All modern nations reduce income differences to some extent, and as a result there is an ongoing discussion about what degree of income inequality is acceptable. In this discussion libertarians oppose egalitarians and a principled consensus between these positions is not possible. Consensus can only be reached on the basis of a consequential ethic and one of these is the ‘greatest happiness principle’. In this paper the utilitarian approach is followed and the relation between income inequality and happiness in 119 nations is considered. Overall happiness is conceptualized as the‘subjective appreciation of life as a whole’ and is measured using responses to survey questions. We considered both average happiness and spread of happiness. We found little relationship between income inequality and average happiness in nations. There was no correlation with average happiness, a slightly positive correlation with average mood and a slightly negative correlation with average contentment. All these correlations became positive when wealth of the nation was controlled. Spread of happiness tended to be larger in income unequal nations, but this effect disappeared when wealth of the nation was controlled. Correlations reflect the balance of positive and negative effects; in the case of average happiness the positive effects prevailed and in the case of spread both effects balanced out. The data do not show a point where the balance shifts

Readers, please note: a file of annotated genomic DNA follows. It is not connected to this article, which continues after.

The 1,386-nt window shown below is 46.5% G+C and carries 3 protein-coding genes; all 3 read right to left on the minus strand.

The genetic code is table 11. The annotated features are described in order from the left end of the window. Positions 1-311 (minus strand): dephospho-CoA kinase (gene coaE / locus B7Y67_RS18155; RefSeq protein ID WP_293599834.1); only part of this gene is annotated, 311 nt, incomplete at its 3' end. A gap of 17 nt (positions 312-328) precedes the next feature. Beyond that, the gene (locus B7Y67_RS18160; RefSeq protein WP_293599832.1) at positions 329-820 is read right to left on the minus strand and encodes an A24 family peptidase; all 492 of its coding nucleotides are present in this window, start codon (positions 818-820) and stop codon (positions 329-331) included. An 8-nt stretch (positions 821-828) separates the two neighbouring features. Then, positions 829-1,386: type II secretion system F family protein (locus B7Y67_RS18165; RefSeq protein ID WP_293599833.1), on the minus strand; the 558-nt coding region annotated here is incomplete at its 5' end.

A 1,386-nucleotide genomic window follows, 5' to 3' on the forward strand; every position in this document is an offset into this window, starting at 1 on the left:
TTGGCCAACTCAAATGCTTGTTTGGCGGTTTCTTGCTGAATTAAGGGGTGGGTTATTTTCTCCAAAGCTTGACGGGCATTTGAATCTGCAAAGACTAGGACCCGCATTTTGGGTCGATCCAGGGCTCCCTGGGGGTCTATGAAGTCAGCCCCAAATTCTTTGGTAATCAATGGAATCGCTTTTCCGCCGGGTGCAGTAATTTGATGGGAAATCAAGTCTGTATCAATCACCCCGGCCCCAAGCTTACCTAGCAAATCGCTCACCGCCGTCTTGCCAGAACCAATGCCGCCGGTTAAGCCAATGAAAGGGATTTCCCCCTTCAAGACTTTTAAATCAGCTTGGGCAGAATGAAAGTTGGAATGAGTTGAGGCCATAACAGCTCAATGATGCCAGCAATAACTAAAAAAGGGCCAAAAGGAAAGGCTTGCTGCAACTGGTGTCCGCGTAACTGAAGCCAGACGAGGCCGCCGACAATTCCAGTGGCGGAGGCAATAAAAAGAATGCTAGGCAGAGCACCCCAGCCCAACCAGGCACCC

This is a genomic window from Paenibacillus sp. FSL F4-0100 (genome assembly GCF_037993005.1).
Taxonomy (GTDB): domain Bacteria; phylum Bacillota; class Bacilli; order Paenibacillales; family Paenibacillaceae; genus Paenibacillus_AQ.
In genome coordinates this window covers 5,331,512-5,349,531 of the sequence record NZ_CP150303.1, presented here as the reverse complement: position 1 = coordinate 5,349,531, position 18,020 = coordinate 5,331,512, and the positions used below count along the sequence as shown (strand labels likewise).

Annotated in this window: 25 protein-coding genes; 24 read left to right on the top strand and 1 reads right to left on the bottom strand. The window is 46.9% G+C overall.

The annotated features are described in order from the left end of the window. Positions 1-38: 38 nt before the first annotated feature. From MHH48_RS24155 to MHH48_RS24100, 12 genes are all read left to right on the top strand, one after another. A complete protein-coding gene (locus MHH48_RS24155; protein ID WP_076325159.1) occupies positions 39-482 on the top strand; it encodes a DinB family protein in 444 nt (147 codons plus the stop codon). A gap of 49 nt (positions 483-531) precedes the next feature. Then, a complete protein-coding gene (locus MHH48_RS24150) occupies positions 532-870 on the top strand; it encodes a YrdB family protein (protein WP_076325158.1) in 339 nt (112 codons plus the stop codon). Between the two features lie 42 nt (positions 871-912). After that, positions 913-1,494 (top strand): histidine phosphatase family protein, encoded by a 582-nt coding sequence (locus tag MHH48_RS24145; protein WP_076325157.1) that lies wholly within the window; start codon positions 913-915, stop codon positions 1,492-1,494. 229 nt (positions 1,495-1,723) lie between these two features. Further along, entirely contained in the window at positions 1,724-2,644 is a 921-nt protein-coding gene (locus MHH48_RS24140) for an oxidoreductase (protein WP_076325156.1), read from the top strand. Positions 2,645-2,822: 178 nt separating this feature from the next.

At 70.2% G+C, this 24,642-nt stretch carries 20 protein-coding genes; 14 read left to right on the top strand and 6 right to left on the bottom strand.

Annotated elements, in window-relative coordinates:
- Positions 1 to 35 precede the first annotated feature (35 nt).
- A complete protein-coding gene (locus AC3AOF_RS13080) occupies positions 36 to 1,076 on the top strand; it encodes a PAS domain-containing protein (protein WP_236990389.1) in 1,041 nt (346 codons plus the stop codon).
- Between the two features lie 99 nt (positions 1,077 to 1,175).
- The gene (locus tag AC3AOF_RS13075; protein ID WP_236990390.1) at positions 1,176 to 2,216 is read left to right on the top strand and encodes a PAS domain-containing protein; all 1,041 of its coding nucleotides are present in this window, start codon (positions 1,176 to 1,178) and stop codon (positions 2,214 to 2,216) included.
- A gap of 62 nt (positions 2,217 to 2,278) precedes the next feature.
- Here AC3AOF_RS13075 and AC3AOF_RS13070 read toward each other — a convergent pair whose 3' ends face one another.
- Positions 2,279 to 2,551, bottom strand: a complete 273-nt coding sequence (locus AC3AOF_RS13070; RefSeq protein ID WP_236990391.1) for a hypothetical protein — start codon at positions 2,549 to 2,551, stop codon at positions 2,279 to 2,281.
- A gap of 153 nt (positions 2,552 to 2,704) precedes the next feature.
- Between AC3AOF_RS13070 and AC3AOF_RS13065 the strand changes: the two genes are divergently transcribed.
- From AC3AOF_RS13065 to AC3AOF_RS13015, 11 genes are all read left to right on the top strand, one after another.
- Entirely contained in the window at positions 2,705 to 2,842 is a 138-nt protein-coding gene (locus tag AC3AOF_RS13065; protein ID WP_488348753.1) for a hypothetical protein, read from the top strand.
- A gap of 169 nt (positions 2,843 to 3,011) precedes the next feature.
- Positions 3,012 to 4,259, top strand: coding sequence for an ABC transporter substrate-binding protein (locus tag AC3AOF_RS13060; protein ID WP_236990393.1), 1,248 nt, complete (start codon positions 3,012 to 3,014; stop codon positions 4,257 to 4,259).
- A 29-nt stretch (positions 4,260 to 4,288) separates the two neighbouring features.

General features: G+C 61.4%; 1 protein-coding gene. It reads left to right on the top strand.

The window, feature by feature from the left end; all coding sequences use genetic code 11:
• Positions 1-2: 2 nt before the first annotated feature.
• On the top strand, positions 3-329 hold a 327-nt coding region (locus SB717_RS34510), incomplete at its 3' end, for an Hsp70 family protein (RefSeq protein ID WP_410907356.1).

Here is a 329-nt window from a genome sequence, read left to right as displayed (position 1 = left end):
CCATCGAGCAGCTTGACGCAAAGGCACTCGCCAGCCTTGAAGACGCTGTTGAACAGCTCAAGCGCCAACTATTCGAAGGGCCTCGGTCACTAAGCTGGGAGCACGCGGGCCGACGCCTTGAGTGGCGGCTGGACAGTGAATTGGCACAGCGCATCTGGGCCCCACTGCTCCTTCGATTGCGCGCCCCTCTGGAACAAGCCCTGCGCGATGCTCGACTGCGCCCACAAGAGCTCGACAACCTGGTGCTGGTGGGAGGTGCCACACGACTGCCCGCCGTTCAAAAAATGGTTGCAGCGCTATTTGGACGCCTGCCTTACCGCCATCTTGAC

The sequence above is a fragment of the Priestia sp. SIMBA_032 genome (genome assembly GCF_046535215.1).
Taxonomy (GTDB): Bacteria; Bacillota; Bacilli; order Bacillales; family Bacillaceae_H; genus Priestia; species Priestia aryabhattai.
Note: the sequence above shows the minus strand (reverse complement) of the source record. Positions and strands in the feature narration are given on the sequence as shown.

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Edward Elgar: Cheltenham / Aldershot, UK/ Northampton, MA, USA,
Department of Sociology

Berg, M., & Veenhoven, R. (2010). Income inequality and happiness in 119 nations. In Happiness and Social Policy in Europe / Edited by Bent Greve (pp. 174–194). doi:10.4337/9781781000731.00017